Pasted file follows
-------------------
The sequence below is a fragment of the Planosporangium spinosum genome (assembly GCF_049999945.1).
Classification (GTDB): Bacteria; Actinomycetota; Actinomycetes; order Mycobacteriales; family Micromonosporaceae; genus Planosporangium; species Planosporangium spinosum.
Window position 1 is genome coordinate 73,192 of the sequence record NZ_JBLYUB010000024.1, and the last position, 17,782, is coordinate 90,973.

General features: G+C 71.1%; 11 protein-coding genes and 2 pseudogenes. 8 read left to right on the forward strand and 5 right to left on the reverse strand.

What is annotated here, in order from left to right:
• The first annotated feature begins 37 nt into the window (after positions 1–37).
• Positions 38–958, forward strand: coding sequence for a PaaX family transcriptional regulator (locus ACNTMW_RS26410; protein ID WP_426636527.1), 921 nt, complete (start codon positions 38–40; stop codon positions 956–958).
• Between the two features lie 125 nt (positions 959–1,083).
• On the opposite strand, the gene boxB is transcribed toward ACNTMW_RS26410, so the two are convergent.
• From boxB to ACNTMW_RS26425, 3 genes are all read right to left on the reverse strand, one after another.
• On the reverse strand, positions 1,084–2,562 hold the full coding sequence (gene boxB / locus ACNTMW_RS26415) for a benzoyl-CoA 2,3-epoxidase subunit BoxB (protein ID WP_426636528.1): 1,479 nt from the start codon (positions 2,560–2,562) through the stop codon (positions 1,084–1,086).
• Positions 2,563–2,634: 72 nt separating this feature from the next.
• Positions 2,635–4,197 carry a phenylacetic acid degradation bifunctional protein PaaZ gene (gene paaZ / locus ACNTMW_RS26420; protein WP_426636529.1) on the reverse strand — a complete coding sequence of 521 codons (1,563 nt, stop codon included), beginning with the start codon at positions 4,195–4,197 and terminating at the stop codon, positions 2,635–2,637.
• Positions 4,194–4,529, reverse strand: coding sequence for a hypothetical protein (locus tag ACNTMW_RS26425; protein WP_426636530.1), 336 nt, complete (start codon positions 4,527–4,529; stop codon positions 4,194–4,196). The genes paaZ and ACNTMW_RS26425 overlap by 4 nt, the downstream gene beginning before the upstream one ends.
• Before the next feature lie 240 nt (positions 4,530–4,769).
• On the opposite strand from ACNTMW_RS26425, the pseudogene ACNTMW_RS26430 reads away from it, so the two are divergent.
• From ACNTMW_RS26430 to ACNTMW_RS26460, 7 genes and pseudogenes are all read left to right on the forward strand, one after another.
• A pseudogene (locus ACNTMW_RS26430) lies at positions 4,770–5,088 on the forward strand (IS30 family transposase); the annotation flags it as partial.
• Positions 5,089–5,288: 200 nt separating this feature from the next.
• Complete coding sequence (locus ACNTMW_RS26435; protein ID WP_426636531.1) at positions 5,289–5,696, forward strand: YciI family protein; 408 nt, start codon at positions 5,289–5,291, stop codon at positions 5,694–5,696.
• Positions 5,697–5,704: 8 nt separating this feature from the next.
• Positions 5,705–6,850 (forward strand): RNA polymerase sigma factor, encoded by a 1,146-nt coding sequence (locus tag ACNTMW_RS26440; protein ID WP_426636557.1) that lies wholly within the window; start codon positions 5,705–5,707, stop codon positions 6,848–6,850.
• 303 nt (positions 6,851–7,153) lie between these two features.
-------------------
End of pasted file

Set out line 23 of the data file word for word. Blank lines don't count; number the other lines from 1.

• 303 nt (positions 6,851–7,153) lie between these two features.